At trial, Larry Rubin, the SEC's expert witness, testified that LPHI's LEs were materially and systematically short based on various analyses he conducted using LPHI's data.[3] Relevant to this appeal, the jury subsequently found that LPHI, Pardo, and Peden violated section 17(a) of the Securities Act, that LPHI violated section 13(a) of the Securities Exchange Act and rules thereunder, and that Pardo and Peden aided and abetted LPHI's section 13(a) violations. However, the jury found that the defendants did not violate section 10(b) of the Securities Exchange Act. The defendants then moved the district court for judgment as a matter of law.

         Ultimately, the district court denied the defendants' motion for judgment as a matter of law as to section 13(a) violations, but it granted the motion for judgment as a matter of law as to section 17(a) violations and set aside the jury's verdict as to the latter. The SEC moved for reconsideration of the court's section 17(a) ruling, but the district court denied that motion. At the remedies stage, the district court imposed second-tier civil penalties on the defendants and issued injunctions restraining the defendants from committing additional violations of the relevant securities laws. However, the district court declined to order Pardo to reimburse LPHI for compensation under section 304 of SOX and later denied the SEC's motion for reconsideration of this ruling.

         The appellants, Pardo and Peden, challenge the district court's denial of judgment as a matter of law on the SEC's section 13(a) claim. They also argue that the district court erred in imposing second-tier penalties, in assessing their amounts, and in issuing the injunctions. The SEC cross-appeals, challenging the court's grant of judgment as a matter of law on the SEC's section 17(a) claim and the court's refusal to order SOX reimbursements.

         II

         We discuss the appellants' challenges, first to the jury's verdict and then to the district court's judgment, before turning to discuss the SEC's cross-appeal.

         A

         The appellants challenge the jury's verdict that LPHI violated the reporting requirements of section 13(a) and that Pardo and Peden aided and abetted this violation, arguing that it was not supported by substantial evidence. As part of their challenge to the sufficiency of the evidence, the appellants contend that the district court abused its discretion in denying their motion to exclude the testimony of Rubin, the SEC's expert witness. We discuss this issue before turning to the assessment of the sufficiency of the evidence as a whole.

         1

         Rubin, the SEC's expert witness, is an actuary with thirty years of actuarial experience, specializing in the life settlement industry. Using data from LPHI, Rubin conducted different analyses, each leading him to conclude that LPHI's LEs were materially and systematically short. First, Rubin reviewed LPHI's "actual results" by conducting a cohort analysis of life insurance policies facilitated by LPHI; Rubin divided LPHI's portfolio of policies into separate groups according to year of issuance and analyzed the performance of each yearly cohort. Rubin testified that this analysis did not require actuarial training to conduct. Based on this analysis, Rubin concluded that the LEs LPHI used to facilitate the sale of life insurance policies were systematically and materially short, "[r]egardless of how policies are analyzed (e.g., length of life expectancy estimate, retail investors versus institutional investors, pre-HIV/AIDS triple cocktail therapies versus post-HIV/AIDS triple cocktail therapies, [or] senior life settlements versus viaticals . . .)."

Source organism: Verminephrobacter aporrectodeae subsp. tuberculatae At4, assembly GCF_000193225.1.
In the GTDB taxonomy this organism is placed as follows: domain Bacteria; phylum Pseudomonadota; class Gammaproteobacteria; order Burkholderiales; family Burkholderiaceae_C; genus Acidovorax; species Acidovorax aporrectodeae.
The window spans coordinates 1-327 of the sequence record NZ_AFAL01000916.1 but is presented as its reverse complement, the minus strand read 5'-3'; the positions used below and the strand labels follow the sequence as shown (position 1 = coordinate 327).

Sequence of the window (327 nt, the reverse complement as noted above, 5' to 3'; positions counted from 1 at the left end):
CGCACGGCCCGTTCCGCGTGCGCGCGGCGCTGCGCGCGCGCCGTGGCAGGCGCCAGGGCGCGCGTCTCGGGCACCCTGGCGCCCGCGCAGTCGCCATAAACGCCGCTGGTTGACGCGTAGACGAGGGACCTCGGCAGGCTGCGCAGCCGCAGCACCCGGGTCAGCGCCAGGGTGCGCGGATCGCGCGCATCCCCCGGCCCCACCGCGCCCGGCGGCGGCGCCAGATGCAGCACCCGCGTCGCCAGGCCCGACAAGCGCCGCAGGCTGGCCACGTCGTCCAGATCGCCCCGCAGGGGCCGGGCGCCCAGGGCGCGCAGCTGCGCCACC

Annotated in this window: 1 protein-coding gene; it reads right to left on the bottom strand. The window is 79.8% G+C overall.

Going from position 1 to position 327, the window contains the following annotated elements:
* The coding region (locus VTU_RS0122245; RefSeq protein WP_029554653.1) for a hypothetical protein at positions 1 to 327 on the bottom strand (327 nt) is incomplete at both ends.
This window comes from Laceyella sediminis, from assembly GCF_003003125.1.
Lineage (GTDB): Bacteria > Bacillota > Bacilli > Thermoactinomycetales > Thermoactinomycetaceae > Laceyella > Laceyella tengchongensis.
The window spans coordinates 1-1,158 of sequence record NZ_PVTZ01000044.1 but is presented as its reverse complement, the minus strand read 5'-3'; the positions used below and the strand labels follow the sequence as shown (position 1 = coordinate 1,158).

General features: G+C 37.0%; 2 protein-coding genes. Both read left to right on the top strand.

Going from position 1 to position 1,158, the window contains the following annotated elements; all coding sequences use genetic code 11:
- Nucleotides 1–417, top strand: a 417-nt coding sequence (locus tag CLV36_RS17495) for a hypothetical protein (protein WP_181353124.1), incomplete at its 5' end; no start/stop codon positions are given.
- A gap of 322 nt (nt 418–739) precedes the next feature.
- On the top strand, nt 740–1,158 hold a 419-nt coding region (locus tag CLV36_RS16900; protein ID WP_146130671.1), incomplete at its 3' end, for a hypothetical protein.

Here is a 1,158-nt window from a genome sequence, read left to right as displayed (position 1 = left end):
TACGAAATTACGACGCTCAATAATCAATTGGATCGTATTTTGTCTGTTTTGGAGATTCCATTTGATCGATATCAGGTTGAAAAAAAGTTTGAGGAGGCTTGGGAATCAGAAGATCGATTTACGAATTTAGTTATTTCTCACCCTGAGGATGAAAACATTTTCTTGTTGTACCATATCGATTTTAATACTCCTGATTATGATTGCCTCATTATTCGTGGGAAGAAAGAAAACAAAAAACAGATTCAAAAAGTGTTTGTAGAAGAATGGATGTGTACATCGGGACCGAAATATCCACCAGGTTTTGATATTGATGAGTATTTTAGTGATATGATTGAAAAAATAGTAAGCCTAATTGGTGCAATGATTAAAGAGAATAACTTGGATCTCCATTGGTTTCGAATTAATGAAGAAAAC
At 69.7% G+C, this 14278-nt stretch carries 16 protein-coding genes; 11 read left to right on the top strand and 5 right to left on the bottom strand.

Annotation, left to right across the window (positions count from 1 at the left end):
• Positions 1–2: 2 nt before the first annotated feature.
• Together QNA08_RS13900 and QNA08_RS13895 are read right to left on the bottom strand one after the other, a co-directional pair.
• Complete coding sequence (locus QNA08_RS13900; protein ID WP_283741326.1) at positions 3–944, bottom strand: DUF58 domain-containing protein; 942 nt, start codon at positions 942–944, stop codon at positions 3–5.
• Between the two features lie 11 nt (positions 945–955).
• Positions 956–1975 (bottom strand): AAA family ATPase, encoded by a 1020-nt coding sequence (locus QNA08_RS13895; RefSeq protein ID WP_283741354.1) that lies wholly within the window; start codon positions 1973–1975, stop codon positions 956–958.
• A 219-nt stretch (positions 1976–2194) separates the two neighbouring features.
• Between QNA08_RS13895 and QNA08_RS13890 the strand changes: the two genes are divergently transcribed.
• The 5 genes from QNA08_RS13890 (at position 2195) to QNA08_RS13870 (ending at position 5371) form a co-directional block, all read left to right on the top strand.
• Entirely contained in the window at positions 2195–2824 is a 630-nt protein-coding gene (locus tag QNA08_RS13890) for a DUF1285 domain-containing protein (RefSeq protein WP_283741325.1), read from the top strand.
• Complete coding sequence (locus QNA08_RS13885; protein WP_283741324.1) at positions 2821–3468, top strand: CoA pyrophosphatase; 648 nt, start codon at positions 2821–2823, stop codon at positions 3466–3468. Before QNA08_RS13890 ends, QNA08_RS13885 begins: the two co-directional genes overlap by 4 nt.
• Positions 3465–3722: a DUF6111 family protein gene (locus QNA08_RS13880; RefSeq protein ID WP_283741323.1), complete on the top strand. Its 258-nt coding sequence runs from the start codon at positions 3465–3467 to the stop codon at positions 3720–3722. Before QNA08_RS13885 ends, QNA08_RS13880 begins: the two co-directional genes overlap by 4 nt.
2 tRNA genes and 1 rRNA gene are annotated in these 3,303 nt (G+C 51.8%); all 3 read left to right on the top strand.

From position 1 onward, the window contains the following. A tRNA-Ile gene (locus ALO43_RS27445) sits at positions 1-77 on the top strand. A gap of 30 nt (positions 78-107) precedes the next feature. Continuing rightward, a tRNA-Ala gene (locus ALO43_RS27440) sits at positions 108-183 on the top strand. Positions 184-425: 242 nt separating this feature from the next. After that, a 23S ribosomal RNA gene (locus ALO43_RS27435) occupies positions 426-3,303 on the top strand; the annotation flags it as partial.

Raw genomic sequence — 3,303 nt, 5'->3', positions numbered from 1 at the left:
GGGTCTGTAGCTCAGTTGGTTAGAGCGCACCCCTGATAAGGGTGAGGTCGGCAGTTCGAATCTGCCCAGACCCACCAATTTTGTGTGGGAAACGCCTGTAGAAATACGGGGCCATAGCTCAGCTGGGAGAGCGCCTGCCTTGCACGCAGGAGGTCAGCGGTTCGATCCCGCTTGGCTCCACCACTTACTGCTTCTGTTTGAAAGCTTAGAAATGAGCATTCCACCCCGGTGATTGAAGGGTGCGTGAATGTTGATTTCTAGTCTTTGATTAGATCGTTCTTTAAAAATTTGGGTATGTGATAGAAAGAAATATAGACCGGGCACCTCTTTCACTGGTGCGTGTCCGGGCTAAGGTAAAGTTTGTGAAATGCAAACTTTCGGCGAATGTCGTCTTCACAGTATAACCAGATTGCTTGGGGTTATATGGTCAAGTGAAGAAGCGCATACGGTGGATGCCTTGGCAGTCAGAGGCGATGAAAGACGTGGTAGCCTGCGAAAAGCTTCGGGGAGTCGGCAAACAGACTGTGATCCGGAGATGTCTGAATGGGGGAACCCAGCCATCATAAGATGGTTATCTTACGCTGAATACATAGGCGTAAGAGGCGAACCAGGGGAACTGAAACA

Next, Rubin conducted an "actual-to-expected, " or "A/E, " analysis, using actuarial methods and published mortality tables to compare the number of deaths expected based on the LEs at a given point in time to the actual number of deaths that occurred. Based on this analysis, Rubin calculated an actual-to-expected performance ratio of 13% for the life settlements LPHI facilitated between 2004 and 2008. Rubin explained that 100% would mean perfect performance, that 80% is considered very poor performance, and that in thirty years as an actuary he had never seen an A/E performance ratio as low as 13%. Applying three standard deviations, Rubin calculated a 41% performance ratio with a 99% confidence that the actual ratio is no higher.

         Finally, Rubin calculated "calibrated life expectancies." He explained this analysis in the following way:

To determine an appropriately developed life expectancy estimate or "calibrated life expectancy, " I applied the actual to expected mortality ratio with the adjustment for three standard deviations described previously to the respective underlying mortality table (2005 CDC and 2008 VBT) and summed the resulting probability of survival from the age the policy was transferred to [LPHI] to the end of the valuation period (i.e., end of the particular calendar year) for each life. The purpose of a calibrated life expectancy is to calculate and reflect appropriate adjustments to the initial life expectancy estimates using data gleaned from an underwriter's historical performance, as reflected by the underwriter's actual to expected mortality ratios. These adjustments result in an A/E ratio of 100%. This means given the three standard deviations, I am only 1% confident that the LEs used by [LPHI] are correct and 99% confident they are still too short.

         Based on this analysis, again, Rubin concluded that LPHI's LEs for life settlements were materially and systematically short. In his deposition, Rubin indicated that his analysis was "governed by the Actuarial Standards Board" (ASB).

         The appellants challenge the district court's admission of Rubin's expert testimony, arguing that it was both unreliable and irrelevant. "A trial judge has wide latitude in determining the admissibility of expert testimony . . . and his or her decision will not be disturbed on appeal unless 'manifestly erroneous.'" Whitehouse Hotel Ltd. P'ship v. C.I.R., 615 F.3d 321, 330 (5th Cir. 2010) (alterations and some internal quotation marks omitted) (quoting Watkins v. Telsmith, Inc., 121 F.3d 984, 988 (5th Cir. 1997)). "'Manifest error' is one that 'is plain and indisputable, and that amounts to a complete disregard of the controlling law.'" Guy v. Crown Equip. Corp., 394 F.3d 320, 325 (5th Cir. 2004) (quoting Venegas-Hernandez v. Sonolux Records, 370 F.3d 183, 195 (1st Cir. 2004)).